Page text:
Once the emerging market darling of Wall Street, it is common knowledge that Brazil is facing its worst recession in history. Kicked off by the drop in commodity prices and fueled by the well-known corruption scandals involving high government officials, the dire economic situation in the country has been proving tough to overcome.
However, as more and more news come to light, the idea that Brazil has already seen its market bottom has begun to gain adopters.
If we take a look at the country's most traded ETF, the iShares MSCI Brazil Capped (EWZ), the fund has doubled in price since its Jan. 2016 low. But beyond this rebound, it's important to notice that this ETF has recovered all of its lost ground since an important event in the country took place.
In late July, President Michel Temer managed to survive a massive corruption scandal, defeating the motion that would have put him on trial and forced him to step aside from office. This victory means that Temer has consolidated enough legislative support to ride out his term next year, and push his aggressive economic program.
Temer is not just cruising though his presidential term. This president wants to reform taxes and labor laws, privatize behemoth state-owned companies, and also shake-up Brazil's pension system. All this before December 31 of 2018.
One recent step was passing a crucial labor reform. Under the new law, negotiations between workers and employers will be direct, allowing collective bargaining and reducing costly legal disputes.
Another big recent move was the privatization of Electrobras (NYSE:EBR), Latin America’s largest power company. This transaction is meant to transform Electrobras into a corporation more like Brazil's aeronautics giant Embraer (NYSE:ERJ) or its iron-ore leading player Vale (NYSE:VALE).
Overall, the goal for Electrobras is to recover debt levels, boost profitability and resume investing in big energy projects, including with neighboring countries. The company holds a net debt of 23.4 billion Brazilian reais ($7.3 billion) as of June, which puts as the top raiser of debt on Fitch Ratings' Latin America ranking.
Regarding taxes, the aim is to make them more simple, homogenizing rules and rates between the states. The reform would act specially on ICMS tax, which levies on the movement of goods and services. This bill should be passing Congress by the end of the year.
All told, the hardest of all battles is certainly the pension reform. The current administration wants to cut pension benefits while making Brazilians work longer.
As imaginable, this attempt faces widespread opposition from other parties, and from the political class. And two thirds of the seats are needed in order to pass the controversial reform. Quite tough to pass, but not impossible.
Beyond the rate of success in the latter endeavor, what is clear is that the country is doing the necessary things in order to allow for growth to really kick in.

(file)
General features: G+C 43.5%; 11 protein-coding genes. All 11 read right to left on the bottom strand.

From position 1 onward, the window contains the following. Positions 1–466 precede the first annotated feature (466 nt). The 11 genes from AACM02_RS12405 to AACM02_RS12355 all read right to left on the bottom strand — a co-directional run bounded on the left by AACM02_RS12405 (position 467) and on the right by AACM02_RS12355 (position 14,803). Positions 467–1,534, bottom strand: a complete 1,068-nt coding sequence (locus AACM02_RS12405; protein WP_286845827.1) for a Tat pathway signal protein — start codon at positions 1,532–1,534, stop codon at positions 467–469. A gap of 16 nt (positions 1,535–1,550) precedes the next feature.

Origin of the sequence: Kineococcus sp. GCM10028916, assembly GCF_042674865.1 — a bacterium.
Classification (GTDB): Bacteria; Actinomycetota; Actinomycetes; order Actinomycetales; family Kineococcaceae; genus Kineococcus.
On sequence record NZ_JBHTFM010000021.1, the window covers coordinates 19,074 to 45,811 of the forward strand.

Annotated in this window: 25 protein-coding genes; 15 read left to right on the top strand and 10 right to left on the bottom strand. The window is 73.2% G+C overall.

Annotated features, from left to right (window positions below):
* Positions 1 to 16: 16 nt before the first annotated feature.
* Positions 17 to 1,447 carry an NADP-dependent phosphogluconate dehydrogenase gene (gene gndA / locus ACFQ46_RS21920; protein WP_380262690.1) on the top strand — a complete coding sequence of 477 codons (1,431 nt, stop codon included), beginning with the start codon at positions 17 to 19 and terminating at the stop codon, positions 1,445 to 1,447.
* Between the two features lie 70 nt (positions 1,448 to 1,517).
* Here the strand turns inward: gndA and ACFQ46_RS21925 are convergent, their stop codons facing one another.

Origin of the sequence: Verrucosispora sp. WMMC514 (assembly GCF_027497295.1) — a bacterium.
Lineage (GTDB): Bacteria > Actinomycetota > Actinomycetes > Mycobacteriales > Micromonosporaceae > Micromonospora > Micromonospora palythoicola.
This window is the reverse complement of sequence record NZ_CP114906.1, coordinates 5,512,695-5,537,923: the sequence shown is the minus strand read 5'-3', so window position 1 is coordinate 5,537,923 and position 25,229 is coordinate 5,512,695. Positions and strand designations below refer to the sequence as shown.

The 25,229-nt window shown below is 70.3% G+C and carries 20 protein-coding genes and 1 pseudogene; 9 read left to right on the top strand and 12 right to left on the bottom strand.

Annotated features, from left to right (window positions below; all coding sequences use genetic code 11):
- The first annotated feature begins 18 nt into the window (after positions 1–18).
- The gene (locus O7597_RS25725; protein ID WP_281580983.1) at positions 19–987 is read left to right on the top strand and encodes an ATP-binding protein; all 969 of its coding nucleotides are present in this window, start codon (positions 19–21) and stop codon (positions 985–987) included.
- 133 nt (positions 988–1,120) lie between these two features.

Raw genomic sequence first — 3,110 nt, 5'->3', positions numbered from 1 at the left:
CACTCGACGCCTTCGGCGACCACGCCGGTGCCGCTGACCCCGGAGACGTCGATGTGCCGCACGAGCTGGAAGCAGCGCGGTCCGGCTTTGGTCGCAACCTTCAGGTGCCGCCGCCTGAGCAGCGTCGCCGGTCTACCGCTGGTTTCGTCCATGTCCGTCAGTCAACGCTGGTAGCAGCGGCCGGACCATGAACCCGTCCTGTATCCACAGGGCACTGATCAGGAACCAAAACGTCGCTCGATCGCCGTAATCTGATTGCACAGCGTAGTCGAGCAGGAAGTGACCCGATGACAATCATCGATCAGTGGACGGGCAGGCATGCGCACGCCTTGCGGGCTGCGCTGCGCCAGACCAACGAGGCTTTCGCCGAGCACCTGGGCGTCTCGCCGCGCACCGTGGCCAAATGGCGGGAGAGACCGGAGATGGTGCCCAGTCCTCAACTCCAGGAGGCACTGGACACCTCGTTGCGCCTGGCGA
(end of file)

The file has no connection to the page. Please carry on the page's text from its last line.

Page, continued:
Price action seems to point out that the probe on Temer was a major test, and the highest political figure in the country has passed it.
Given the result, from an investor's point of view, some Brazilian ADRs have started to show attractive prices. The country's major banks such as Banco Bradesco (BBD), Banco Santander Brasil (BSBR), Itau Unibanco (ITUB) as well as homebuilder Gafisa (GFA) could benefit from an uptick in activity levels given their current prices.
New wave of optimism
Adding to the recent political victories, some recent activity numbers are also quite encouraging.
For the past three consecutive months, Brazilian retail sales have been showing positive growth figures. This rise is quite important, as it comes after nine straight quarters of contraction. In fact, six out of eight publicly traded retailers have reported positive sales surprises, Bloomberg data shows.
Although impressive, these good figures are partially credited to money released from the employee-savings guarantee funds, known as FGTS.
Starting in March, Brazilians were allowed to withdraw funds from these previously off-limit accounts, which hold 8% of employees’ monthly salaries, in order to boost consumption.
By July, 41.2 billion reais ($13.2 billion) had been taken out, contributing to a 2.5% rise in retail sales, according to Rosenberg Consultores Associados.
Although temporary, this liquidity influx could work as a great kick start. If we add that the current administration has the green light to push a progressive reform agenda in a context of low inflation and low interest rates, the results could be impressive.
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Disclosure: I am/we are long PBR, GFA.
I wrote this article myself, and it expresses my own opinions. I am not receiving compensation for it (other than from Seeking Alpha). I have no business relationship with any company whose stock is mentioned in this article.